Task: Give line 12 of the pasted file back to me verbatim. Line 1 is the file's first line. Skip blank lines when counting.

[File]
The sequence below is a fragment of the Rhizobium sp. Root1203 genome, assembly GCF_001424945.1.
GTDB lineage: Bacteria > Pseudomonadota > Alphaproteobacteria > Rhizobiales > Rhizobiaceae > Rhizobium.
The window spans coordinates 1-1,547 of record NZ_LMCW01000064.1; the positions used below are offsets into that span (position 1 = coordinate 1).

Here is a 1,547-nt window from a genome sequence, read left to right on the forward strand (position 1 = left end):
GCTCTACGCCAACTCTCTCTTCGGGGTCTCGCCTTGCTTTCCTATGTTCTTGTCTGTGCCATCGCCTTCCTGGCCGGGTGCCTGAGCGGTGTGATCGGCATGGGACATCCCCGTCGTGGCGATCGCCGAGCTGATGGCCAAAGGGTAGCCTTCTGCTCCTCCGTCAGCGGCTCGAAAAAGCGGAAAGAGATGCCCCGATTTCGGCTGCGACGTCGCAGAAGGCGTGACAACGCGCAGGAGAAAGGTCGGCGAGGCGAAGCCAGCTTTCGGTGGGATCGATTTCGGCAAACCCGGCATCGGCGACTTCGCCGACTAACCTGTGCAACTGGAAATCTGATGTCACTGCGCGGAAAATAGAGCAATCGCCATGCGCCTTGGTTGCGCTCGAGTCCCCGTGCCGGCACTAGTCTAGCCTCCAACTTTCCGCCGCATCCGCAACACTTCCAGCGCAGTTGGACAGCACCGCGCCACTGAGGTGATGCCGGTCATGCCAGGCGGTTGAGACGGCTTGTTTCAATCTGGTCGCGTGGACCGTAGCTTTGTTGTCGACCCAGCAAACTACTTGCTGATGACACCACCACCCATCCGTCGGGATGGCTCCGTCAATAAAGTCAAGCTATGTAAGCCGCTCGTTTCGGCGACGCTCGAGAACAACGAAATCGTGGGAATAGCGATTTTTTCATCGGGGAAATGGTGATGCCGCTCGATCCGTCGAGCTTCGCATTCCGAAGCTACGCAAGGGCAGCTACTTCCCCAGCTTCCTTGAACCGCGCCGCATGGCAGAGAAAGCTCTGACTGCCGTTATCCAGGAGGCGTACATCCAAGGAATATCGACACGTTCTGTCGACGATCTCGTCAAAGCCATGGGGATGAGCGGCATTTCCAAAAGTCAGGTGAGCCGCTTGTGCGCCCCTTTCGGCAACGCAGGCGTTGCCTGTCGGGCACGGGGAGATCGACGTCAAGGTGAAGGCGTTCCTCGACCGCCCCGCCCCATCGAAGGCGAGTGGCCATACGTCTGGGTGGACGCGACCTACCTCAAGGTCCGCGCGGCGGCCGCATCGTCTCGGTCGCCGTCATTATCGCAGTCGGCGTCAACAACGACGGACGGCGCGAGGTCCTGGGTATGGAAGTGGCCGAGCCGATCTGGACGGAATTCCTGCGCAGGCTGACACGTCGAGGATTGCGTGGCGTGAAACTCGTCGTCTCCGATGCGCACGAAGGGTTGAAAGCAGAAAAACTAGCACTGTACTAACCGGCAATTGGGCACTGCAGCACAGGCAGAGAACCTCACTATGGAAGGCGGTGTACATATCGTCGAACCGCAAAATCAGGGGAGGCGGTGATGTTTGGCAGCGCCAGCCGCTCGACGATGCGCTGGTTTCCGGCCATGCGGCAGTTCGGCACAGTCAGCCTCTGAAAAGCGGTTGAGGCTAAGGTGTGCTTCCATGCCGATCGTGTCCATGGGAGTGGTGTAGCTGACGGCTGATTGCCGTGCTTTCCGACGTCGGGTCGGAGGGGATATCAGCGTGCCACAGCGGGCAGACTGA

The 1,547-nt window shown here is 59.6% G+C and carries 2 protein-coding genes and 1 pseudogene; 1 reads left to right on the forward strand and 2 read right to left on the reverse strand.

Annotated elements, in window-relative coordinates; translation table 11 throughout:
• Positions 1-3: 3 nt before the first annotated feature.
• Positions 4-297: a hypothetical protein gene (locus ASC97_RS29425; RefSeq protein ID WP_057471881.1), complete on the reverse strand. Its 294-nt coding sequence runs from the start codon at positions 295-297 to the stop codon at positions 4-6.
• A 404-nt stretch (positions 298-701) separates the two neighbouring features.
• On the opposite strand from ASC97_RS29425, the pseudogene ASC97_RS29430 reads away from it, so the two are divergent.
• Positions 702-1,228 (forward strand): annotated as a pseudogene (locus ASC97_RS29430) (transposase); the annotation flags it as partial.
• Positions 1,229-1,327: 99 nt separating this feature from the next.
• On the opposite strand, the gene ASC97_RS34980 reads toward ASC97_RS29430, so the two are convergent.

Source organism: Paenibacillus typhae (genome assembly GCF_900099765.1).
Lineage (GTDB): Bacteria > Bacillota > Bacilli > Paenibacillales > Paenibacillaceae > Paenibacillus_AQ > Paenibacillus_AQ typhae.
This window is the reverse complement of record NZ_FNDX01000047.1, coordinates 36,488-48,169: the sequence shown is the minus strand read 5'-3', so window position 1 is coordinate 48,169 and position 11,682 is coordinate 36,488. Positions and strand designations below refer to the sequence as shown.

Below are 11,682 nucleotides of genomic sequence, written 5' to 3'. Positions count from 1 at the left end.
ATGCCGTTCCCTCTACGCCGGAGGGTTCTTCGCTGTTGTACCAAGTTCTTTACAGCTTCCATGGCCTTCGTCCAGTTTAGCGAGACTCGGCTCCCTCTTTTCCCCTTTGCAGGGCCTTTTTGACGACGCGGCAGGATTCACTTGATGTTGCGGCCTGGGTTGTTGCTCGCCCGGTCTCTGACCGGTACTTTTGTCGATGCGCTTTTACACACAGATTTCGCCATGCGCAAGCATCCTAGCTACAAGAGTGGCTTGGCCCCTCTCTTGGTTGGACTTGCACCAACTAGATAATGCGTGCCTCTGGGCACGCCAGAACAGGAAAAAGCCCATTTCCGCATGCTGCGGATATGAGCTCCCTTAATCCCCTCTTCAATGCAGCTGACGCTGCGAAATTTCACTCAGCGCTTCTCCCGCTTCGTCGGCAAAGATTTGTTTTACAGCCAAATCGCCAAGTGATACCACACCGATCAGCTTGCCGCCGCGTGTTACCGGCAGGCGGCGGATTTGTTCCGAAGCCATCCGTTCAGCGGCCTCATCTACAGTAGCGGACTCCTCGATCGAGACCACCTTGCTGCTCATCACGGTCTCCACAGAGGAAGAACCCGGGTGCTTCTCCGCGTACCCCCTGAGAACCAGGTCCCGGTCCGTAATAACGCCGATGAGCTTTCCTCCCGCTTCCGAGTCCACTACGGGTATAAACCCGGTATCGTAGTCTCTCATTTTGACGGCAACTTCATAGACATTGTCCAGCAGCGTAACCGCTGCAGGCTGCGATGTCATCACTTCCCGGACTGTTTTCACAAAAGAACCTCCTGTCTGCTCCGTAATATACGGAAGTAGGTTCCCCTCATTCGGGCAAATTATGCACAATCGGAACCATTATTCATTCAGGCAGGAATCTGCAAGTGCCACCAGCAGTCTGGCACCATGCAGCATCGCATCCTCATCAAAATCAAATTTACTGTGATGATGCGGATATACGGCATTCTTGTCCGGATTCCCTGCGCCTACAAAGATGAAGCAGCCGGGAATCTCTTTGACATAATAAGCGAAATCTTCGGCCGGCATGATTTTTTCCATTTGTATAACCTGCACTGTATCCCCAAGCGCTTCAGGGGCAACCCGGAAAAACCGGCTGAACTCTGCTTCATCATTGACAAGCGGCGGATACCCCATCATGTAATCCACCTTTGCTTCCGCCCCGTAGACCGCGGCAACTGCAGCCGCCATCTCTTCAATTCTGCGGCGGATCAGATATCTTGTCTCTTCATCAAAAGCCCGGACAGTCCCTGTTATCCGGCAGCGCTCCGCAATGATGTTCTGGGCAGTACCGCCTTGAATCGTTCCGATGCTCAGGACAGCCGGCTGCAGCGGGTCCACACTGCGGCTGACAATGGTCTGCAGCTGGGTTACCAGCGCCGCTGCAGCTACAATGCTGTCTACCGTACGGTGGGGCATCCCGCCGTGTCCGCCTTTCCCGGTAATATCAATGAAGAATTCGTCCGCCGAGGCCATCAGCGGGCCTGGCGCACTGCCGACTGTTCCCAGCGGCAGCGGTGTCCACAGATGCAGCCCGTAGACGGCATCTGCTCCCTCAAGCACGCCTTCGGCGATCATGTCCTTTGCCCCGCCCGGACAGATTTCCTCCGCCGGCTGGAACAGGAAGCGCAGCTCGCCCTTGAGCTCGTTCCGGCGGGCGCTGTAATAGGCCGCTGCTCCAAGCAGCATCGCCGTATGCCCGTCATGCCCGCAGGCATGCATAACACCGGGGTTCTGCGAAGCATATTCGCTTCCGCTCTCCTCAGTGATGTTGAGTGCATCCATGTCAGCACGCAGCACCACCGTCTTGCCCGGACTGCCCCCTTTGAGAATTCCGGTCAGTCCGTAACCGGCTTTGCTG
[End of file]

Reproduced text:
• Positions 702-1,228 (forward strand): annotated as a pseudogene (locus ASC97_RS29430) (transposase); the annotation flags it as partial.